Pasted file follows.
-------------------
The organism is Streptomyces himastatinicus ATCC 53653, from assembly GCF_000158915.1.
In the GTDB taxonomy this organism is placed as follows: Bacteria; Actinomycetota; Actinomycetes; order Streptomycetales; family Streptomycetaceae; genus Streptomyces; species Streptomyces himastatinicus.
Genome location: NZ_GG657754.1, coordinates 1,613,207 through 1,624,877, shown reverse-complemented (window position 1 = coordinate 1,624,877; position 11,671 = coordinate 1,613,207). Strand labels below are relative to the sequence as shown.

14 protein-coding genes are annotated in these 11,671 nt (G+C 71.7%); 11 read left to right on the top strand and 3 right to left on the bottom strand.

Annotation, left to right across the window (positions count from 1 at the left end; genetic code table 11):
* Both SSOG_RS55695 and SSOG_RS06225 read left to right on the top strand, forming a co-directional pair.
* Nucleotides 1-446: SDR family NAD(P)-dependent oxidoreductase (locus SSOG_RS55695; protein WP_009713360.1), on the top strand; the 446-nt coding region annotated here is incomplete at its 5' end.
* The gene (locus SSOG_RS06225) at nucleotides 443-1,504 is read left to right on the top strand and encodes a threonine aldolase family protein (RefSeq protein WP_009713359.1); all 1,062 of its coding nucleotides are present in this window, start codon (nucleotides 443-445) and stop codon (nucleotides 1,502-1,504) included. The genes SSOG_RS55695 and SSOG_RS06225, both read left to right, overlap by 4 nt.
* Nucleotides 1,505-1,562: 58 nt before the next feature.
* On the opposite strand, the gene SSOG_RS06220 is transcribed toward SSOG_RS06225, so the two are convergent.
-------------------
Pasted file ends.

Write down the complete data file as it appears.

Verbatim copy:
The organism is Streptomyces himastatinicus ATCC 53653, from assembly GCF_000158915.1.
In the GTDB taxonomy this organism is placed as follows: Bacteria; Actinomycetota; Actinomycetes; order Streptomycetales; family Streptomycetaceae; genus Streptomyces; species Streptomyces himastatinicus.
Genome location: NZ_GG657754.1, coordinates 1,613,207 through 1,624,877, shown reverse-complemented (window position 1 = coordinate 1,624,877; position 11,671 = coordinate 1,613,207). Strand labels below are relative to the sequence as shown.

14 protein-coding genes are annotated in these 11,671 nt (G+C 71.7%); 11 read left to right on the top strand and 3 right to left on the bottom strand.

Annotation, left to right across the window (positions count from 1 at the left end; genetic code table 11):
* Both SSOG_RS55695 and SSOG_RS06225 read left to right on the top strand, forming a co-directional pair.
* Nucleotides 1-446: SDR family NAD(P)-dependent oxidoreductase (locus SSOG_RS55695; protein WP_009713360.1), on the top strand; the 446-nt coding region annotated here is incomplete at its 5' end.
* The gene (locus SSOG_RS06225) at nucleotides 443-1,504 is read left to right on the top strand and encodes a threonine aldolase family protein (RefSeq protein WP_009713359.1); all 1,062 of its coding nucleotides are present in this window, start codon (nucleotides 443-445) and stop codon (nucleotides 1,502-1,504) included. The genes SSOG_RS55695 and SSOG_RS06225, both read left to right, overlap by 4 nt.
* Nucleotides 1,505-1,562: 58 nt before the next feature.
* On the opposite strand, the gene SSOG_RS06220 is transcribed toward SSOG_RS06225, so the two are convergent.